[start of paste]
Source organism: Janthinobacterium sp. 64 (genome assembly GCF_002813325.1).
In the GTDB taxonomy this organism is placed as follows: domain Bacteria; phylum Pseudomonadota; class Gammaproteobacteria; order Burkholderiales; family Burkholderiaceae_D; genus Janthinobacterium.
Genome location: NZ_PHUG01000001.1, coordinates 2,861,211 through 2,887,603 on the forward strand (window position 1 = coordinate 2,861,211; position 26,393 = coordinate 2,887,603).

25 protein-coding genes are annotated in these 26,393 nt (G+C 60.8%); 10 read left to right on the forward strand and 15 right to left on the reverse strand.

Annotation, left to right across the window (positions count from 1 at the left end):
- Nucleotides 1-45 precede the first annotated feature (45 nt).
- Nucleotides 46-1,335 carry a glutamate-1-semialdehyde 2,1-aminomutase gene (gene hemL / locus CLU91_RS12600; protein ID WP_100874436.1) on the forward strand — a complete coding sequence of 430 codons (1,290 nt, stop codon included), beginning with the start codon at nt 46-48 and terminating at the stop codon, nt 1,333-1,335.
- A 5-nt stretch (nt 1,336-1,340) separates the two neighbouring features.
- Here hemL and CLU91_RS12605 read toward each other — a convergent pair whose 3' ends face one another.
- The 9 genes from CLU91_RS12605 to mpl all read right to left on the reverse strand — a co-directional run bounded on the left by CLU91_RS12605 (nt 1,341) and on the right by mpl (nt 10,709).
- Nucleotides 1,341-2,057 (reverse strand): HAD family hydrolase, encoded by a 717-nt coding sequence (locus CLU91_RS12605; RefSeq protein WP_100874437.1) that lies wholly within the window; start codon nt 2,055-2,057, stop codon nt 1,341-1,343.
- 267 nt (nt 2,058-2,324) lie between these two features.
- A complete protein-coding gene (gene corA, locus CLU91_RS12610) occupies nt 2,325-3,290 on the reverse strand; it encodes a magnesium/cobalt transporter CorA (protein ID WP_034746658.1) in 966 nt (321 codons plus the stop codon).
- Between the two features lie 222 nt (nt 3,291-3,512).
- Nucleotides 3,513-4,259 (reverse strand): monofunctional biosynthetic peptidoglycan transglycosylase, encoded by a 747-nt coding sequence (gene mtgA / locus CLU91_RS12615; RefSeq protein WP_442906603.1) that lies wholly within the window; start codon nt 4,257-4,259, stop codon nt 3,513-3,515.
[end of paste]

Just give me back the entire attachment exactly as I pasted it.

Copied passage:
Source organism: Janthinobacterium sp. 64 (genome assembly GCF_002813325.1).
In the GTDB taxonomy this organism is placed as follows: domain Bacteria; phylum Pseudomonadota; class Gammaproteobacteria; order Burkholderiales; family Burkholderiaceae_D; genus Janthinobacterium.
Genome location: NZ_PHUG01000001.1, coordinates 2,861,211 through 2,887,603 on the forward strand (window position 1 = coordinate 2,861,211; position 26,393 = coordinate 2,887,603).

25 protein-coding genes are annotated in these 26,393 nt (G+C 60.8%); 10 read left to right on the forward strand and 15 right to left on the reverse strand.

Annotation, left to right across the window (positions count from 1 at the left end):
- Nucleotides 1-45 precede the first annotated feature (45 nt).
- Nucleotides 46-1,335 carry a glutamate-1-semialdehyde 2,1-aminomutase gene (gene hemL / locus CLU91_RS12600; protein ID WP_100874436.1) on the forward strand — a complete coding sequence of 430 codons (1,290 nt, stop codon included), beginning with the start codon at nt 46-48 and terminating at the stop codon, nt 1,333-1,335.
- A 5-nt stretch (nt 1,336-1,340) separates the two neighbouring features.
- Here hemL and CLU91_RS12605 read toward each other — a convergent pair whose 3' ends face one another.
- The 9 genes from CLU91_RS12605 to mpl all read right to left on the reverse strand — a co-directional run bounded on the left by CLU91_RS12605 (nt 1,341) and on the right by mpl (nt 10,709).
- Nucleotides 1,341-2,057 (reverse strand): HAD family hydrolase, encoded by a 717-nt coding sequence (locus CLU91_RS12605; RefSeq protein WP_100874437.1) that lies wholly within the window; start codon nt 2,055-2,057, stop codon nt 1,341-1,343.
- 267 nt (nt 2,058-2,324) lie between these two features.
- A complete protein-coding gene (gene corA, locus CLU91_RS12610) occupies nt 2,325-3,290 on the reverse strand; it encodes a magnesium/cobalt transporter CorA (protein ID WP_034746658.1) in 966 nt (321 codons plus the stop codon).
- Between the two features lie 222 nt (nt 3,291-3,512).
- Nucleotides 3,513-4,259 (reverse strand): monofunctional biosynthetic peptidoglycan transglycosylase, encoded by a 747-nt coding sequence (gene mtgA / locus CLU91_RS12615; RefSeq protein WP_442906603.1) that lies wholly within the window; start codon nt 4,257-4,259, stop codon nt 3,513-3,515.